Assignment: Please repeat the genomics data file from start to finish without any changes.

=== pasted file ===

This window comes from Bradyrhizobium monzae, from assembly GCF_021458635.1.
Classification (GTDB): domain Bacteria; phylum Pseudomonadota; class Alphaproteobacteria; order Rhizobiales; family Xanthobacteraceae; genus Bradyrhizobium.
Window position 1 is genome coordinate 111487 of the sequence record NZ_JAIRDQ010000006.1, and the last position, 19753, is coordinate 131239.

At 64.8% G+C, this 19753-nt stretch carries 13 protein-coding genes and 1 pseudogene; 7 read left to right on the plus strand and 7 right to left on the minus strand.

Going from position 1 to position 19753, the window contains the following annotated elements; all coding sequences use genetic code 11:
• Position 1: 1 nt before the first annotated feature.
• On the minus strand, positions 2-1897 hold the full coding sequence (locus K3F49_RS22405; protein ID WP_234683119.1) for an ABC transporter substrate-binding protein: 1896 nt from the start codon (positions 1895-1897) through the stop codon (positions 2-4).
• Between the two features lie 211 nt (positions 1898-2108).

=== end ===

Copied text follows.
This window comes from Bradyrhizobium monzae, from assembly GCF_021458635.1.
Classification (GTDB): domain Bacteria; phylum Pseudomonadota; class Alphaproteobacteria; order Rhizobiales; family Xanthobacteraceae; genus Bradyrhizobium.
Window position 1 is genome coordinate 111487 of the sequence record NZ_JAIRDQ010000006.1, and the last position, 19753, is coordinate 131239.

At 64.8% G+C, this 19753-nt stretch carries 13 protein-coding genes and 1 pseudogene; 7 read left to right on the plus strand and 7 right to left on the minus strand.

Going from position 1 to position 19753, the window contains the following annotated elements; all coding sequences use genetic code 11:
• Position 1: 1 nt before the first annotated feature.
• On the minus strand, positions 2-1897 hold the full coding sequence (locus K3F49_RS22405; protein ID WP_234683119.1) for an ABC transporter substrate-binding protein: 1896 nt from the start codon (positions 1895-1897) through the stop codon (positions 2-4).
• Between the two features lie 211 nt (positions 1898-2108).